Peanut seed of cv. Georgia Green (18 seed/m of row) were planted in a field of Tifton loamy sand at the Coastal Plain Experiment Station, Lang Farm, Tifton, Georgia, on 29 May 1998, 24 May 1999, and 17 May 2000, and in a field of Faceville sandy loam at the Southwest Georgia Branch Station, Plains, Georgia, on 4 May 1999 and 10 May 2000. All fields had been planted to cotton (Gossypium hirsutum L.) the previous year but had been planted to peanut two years prior. Plots received aldicarb (Temik 15G, Bayer CropScience, Research Triangle Park, NC) (0.75 to 1.0 kg a.i./ha) in-furrow at planting. At Tifton, row spacing was a uniform 0.91 m (1.83 m bed). At Plains, rows were 0.71 m apart within the bed and 0.91 m between rows in adjacent beds (1.63 m bed). All plots were 7.6 m long by 1.8 m wide and were separated by two nonsprayed border rows (Fig. 2). Blocks were separated by 2.4 m fallow alleys. At Tifton, peanut debris from nontreated plots from the previous year was spread in the border rows as an additional inoculum source. Treatments were arranged in a randomized complete block design with four replications.

In 1998, treatments consisted of a (i) nontreated control; (ii) 112, (iii) 168, and (iv) 224 g a.i./ha of pyraclostrobin (Headline 2.09 EC, BASF Corp, Research Triangle Park, NC) in the first six sprays of a seven spray regime, with chlorothalonil (Bravo Ultrex 82.5 WDG, Syngenta Crop Protection, Greensboro, NC) applied at 1.26 kg a.i./ha in the seventh spray; (v) 1.26 kg a.i./ha of chlorothalonil in all seven sprays; (vi) 227 g a.i./ha of tebuconazole (Folicur 3.6 F, Bayer CropScience, Research Triangle Park, NC) applied in all seven sprays; and (vii) 1.26 kg a.i./ha of chlorothalonil applied in sprays one, two, and seven, and 227 g a.i./ha of tebuconazole applied in sprays three to six. In 1998, all treatments were applied at 14-day intervals, with initial application 41 days after planting.

In 1999 and 2000, treatments at Tifton included seven similar treatments plus applications of all three rates of pyraclostrobin, chlorothalonil, and tebuconazole at the respective rates at 21- and 28-day intervals for all five and four applications, respectively. In 1999 and 2000, all pyraclostrobin treatments were applied for all applications with no chlorothalonil application. Treatments at Plains in 1999 and 2000 were similar to those at Tifton, except that treatments also included 14- and 28-day interval applications of the strobilurin fungicide azoxystrobin (337 g a.i./ha) (Abound 2.08F, Syngenta Crop Protection, Greensboro, NC) and only 14- and 28-day spray intervals were used. All subsequent listings of fungicide rates will refer to amount of a.i./ha.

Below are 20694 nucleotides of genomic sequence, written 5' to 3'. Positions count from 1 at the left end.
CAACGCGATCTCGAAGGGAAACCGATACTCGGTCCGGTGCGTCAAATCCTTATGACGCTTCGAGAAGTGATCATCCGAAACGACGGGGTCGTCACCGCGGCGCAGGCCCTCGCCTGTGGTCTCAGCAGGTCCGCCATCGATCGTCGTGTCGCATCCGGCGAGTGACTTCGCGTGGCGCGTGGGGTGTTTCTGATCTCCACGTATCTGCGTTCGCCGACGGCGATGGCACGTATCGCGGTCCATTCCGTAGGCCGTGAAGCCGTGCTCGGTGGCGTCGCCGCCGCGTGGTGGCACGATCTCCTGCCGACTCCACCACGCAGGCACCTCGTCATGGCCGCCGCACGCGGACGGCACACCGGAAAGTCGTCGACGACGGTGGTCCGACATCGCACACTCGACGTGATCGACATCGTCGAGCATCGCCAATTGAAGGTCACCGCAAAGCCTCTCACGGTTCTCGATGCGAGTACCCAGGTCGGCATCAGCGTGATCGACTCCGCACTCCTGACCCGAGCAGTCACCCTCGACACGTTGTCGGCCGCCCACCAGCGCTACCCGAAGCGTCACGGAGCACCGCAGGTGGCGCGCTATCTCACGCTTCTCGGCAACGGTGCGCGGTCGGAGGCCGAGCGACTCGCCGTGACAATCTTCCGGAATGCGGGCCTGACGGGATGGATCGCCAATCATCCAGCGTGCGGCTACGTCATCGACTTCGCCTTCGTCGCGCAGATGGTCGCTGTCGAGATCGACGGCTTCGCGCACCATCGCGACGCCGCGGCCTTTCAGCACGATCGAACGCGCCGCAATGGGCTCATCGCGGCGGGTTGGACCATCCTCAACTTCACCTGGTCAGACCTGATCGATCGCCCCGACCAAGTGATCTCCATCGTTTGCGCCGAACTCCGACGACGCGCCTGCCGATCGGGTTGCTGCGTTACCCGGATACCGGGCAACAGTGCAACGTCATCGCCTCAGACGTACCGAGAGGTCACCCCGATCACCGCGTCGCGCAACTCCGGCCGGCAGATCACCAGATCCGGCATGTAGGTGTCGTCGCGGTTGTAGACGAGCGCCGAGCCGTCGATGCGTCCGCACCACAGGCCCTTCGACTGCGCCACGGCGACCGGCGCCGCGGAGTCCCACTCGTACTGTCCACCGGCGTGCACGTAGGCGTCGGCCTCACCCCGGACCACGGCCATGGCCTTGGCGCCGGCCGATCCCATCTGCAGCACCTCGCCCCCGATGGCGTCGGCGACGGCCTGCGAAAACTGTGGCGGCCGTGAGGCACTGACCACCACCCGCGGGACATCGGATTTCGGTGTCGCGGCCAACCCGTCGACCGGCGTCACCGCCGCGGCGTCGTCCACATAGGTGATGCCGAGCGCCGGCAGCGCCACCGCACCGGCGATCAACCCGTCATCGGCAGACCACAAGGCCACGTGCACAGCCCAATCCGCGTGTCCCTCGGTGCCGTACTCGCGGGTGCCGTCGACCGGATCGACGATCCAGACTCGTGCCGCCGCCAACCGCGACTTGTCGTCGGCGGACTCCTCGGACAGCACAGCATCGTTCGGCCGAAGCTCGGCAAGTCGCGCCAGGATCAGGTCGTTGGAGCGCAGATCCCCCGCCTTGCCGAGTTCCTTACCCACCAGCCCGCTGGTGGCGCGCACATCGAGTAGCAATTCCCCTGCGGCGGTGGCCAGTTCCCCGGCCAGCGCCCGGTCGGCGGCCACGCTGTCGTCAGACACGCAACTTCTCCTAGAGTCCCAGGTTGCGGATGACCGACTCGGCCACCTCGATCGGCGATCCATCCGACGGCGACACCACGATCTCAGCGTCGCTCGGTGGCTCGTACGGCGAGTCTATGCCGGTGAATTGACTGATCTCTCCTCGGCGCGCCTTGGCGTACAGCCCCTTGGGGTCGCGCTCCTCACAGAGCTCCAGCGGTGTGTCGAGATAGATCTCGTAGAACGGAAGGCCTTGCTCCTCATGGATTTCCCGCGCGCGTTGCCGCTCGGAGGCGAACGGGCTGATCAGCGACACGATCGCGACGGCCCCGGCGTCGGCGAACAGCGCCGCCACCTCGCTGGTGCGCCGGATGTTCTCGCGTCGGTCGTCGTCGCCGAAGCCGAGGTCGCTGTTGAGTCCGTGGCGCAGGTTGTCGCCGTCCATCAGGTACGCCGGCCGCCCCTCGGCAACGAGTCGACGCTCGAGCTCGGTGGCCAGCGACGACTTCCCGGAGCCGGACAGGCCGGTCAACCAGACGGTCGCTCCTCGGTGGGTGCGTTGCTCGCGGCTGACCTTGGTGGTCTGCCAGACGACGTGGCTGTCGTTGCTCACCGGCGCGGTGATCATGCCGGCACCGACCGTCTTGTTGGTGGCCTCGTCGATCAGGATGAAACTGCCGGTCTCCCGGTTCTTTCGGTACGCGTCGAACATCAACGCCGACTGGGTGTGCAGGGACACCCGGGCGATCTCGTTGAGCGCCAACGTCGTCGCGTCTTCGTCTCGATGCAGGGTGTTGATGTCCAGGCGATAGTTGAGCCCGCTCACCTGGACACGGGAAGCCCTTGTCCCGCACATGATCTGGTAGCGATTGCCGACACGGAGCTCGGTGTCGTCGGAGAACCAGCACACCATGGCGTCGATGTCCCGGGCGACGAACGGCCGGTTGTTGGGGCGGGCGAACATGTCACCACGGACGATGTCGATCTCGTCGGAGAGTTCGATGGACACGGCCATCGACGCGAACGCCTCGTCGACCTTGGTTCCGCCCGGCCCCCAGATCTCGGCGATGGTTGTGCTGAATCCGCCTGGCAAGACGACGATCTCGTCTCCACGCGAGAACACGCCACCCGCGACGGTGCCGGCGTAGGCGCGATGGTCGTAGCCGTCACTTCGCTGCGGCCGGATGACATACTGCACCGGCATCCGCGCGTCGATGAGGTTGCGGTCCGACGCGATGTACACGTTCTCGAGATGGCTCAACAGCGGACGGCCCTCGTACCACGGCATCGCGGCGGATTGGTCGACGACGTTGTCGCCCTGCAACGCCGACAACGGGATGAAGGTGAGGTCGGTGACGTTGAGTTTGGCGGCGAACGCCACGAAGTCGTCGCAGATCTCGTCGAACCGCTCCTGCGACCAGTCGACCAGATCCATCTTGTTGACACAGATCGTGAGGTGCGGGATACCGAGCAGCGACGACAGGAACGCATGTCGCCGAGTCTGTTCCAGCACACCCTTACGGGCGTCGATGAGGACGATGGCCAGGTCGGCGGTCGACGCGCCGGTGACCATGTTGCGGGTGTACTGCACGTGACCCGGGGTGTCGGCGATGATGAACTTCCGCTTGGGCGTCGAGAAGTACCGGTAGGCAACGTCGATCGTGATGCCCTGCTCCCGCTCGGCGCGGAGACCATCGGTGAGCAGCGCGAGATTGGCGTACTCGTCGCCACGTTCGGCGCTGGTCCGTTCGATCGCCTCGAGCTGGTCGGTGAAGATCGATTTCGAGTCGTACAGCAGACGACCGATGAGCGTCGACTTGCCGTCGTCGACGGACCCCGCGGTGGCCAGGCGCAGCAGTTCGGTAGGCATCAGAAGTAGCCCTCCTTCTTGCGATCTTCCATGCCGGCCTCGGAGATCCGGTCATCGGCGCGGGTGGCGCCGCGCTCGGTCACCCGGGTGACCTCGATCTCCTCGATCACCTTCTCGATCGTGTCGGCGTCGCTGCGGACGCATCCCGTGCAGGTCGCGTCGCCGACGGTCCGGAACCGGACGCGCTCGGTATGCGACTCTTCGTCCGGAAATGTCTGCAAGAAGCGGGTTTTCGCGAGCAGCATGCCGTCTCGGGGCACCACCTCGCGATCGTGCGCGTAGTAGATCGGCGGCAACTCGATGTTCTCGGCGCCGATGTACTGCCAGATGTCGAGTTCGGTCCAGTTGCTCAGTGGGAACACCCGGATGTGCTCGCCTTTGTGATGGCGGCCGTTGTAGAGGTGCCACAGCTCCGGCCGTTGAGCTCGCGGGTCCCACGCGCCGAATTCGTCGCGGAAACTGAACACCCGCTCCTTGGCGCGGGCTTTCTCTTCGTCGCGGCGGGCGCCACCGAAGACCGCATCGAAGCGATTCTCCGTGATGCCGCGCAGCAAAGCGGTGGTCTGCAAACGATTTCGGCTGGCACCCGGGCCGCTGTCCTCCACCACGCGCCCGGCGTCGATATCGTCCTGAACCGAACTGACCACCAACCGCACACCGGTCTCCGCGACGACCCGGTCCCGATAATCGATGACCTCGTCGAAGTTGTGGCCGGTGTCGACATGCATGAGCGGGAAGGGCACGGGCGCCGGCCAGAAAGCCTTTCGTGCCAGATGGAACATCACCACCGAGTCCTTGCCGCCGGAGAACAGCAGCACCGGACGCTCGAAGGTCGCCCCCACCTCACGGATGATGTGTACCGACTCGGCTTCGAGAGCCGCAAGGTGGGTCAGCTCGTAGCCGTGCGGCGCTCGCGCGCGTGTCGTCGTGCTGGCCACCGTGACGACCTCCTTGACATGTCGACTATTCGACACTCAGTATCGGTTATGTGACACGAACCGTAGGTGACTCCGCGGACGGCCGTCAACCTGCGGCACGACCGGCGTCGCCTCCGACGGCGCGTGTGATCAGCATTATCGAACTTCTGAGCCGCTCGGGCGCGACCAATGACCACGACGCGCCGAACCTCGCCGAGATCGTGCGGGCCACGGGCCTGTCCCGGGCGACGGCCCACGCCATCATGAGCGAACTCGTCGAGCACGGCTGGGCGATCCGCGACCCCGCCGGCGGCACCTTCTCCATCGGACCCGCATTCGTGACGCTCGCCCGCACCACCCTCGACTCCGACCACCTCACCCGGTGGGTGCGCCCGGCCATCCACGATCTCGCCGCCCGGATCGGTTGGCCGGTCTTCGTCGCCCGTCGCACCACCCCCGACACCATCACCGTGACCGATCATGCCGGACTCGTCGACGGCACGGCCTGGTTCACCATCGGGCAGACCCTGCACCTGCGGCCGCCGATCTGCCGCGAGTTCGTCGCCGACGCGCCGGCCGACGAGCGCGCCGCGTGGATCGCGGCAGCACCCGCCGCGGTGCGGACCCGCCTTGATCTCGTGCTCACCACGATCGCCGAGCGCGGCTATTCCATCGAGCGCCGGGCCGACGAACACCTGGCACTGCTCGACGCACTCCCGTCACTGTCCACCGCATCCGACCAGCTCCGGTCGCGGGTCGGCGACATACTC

Initial applications were made 35 to 38 days after planting in all tests in 1999 and 2000 and all spray regimes began on the same day in each respective year and location. In all tests, 14-day regimes received a total of seven applications. Plots sprayed on 21- and 28-day spray schedules resulted in a total of five and four applications, respectively.

Fungicide applications were made using a multiple-boom tractor-mounted CO2-propellant sprayer. Each boom was equipped with three D3-23 hollow-cone spray nozzles per row. Fungicides were applied in 114 liter of water/ha at a pressure of 345 kPa. The tractor traveled all plots each time an application was made to ensure that differences in soil compaction or limb damage (2) due to tractor traffic would not confound treatment effects on yield.

Leaf spot was assessed for each plot by use of the Florida 1 to 10 scale, where 1 = no leaf spot and 10 = plants completely defoliated and dead because of leaf spot (5). Values of 1 through 4 on the scale reflect increasing incidence of leaflets with spots and occurrence of spots in lower versus upper canopy of the plots. Values 4 through 10 reflect increasing levels of defoliation (5). For the purposes of this paper, this rating of the combination of disease severity on existing leaves and level of defoliation will be referred to as leaf spot intensity. Leaf spot intensity was rated several times during the season in each test. Final ratings were made immediately prior to digging and inverting the peanut plants. Subsequent indications of leaf spot intensity in this paper refer to the final intensity rating. Plants were dug and inverted on 14 Oct 1998, 4 Oct 1999, and 5 Oct 2000 at Tifton and on 23 Sep 1999 and 21 Sep 2000 at Plains. Loci of southern stem rot were counted for each plot of all treatments except the nontreated plots in all tests except at Plains in 2000, immediately after plants were inverted. A locus represented 31 cm or less of linear row with one or more plants infected (11). Incidence of stem rot was calculated as the percentage of 31 cm row sections with symptoms of stem rot and/or signs of the pathogen. At Plains in 2000, a severe infestation of Cylindrocladium black rot (Cylindrocladium parasiticum Crous, Wingfield, & Alfenas) prevented rating of the plots for southern stem rot. In that test, the percentage of the row length showing symptoms of wilting or death of plants caused by C. parasiticum was determined for each plot immediately prior to the plots being inverted.